Sound is a tricky thing in space. Sound is a pressure wave, an oscillation in the density of air or water, which moves through the air or through water until it reaches something it can rattle. If that sound is reaching a human ear, and if the oscillation is within the range of frequencies we are sensitive to...

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Is There Any Way To Slow Down A Solar Sail?

I recently read an article about a project called Breakthrough Starshot. It’s been proposed to send a tiny craft to Alpha Centauri at 20% the speed of light and the craft(s) would arrive in 20 years or so. Let’s say that there’s been a successful launch and the tiny ship is on it’s way. Would Alpha Centauri have enough gravitational pull to capture an object moving that fast or would it be a one time fly by like New Horizons and Pluto?
This image shows the closest stellar system to the Sun, the bright double star Alpha Centauri AB and its distant and faint companion Proxima Centauri. In late 2016 ESO signed an agreement with the Breakthrough Initiatives to adapt the VLT instrumentation to conduct a search for planets in the Alpha Centauri system. Such planets could be the targets for an eventual launch of miniature space probes by the Breakthrough Starshot Initiative. Image Credit: ESO/B. Tafreshi (twanight.org)/Digitized Sky Survey 2 Acknowledgement: Davide De Martin/Mahdi Zamani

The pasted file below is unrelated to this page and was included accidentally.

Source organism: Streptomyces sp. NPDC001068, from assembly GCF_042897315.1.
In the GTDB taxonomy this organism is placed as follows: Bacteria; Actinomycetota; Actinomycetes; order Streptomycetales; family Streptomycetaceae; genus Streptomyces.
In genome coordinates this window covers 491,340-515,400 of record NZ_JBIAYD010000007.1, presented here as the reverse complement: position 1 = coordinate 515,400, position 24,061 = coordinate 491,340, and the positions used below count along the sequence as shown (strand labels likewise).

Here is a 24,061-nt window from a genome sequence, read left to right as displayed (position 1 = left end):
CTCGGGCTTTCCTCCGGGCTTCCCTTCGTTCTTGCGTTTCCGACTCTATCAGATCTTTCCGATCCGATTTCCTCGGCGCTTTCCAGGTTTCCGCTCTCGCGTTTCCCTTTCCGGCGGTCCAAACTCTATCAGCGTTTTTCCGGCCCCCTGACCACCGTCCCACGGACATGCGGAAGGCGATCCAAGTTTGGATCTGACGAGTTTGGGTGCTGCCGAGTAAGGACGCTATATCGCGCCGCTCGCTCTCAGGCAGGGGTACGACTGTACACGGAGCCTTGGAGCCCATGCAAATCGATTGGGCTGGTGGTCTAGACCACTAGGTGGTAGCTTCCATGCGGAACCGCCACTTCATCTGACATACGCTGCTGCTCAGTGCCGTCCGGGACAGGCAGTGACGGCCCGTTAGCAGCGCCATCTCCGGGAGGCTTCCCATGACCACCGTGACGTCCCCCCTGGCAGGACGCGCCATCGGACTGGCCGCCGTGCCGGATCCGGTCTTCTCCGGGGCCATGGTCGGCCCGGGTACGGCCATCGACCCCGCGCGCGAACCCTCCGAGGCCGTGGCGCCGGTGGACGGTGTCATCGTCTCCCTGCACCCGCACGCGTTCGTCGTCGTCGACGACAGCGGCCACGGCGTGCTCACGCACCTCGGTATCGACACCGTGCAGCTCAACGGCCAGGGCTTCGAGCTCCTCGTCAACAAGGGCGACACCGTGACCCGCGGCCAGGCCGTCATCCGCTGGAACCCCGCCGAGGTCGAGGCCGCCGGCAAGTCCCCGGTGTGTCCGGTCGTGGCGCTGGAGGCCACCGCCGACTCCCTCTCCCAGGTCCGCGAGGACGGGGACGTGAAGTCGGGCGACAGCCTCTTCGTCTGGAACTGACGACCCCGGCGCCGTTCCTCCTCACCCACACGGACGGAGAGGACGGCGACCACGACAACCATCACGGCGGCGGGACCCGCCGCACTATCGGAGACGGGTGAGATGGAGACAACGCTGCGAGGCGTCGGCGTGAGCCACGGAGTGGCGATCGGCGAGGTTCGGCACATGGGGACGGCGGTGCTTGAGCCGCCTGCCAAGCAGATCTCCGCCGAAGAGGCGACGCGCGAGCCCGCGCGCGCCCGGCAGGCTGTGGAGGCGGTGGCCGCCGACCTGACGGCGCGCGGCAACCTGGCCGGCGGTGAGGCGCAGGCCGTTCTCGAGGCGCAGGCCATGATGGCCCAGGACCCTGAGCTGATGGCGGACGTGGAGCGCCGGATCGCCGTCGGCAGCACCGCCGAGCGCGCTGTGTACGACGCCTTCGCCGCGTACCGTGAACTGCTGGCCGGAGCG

This image shows the closest stellar system to the Sun, the bright double star Alpha Centauri AB and its distant and faint companion Proxima Centauri. In late 2016 ESO signed an agreement with the Breakthrough Initiatives to adapt the VLT instrumentation to conduct a search for planets in the Alpha Centauri system. Such planets could be the targets for an eventual launch of miniature space probes by the Breakthrough Starshot Initiative. Image Credit: ESO/B. Tafreshi (twanight.org)/Digitized Sky Survey 2 Acknowledgement: Davide De Martin/Mahdi Zamani

You’ve got a pretty good handle on Breakthrough Starshot - their goal is indeed to ship off a tiny little craft, attached to a huge solar sail, and use high powered lasers to accelerate the craft to a speed much faster than what the power of the sun could do alone.

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Would You Float At The Core Of The Earth?

Thought experiment...if you built a bedroom sized room at the center of the Earth, and you are in that room, which way is down? Please explain to me why if you are surrounded by the same amount of mass in every direction, how does that NOT EQUAL NET ZERO? In other words, would that not be the exact same thing as weightlessness? So what would an illustration of the curvature of Space look like at the center of a massive body? Wouldn’t there be a vortex of some sort? It’s kind of important to me to understand where I’m going wrong?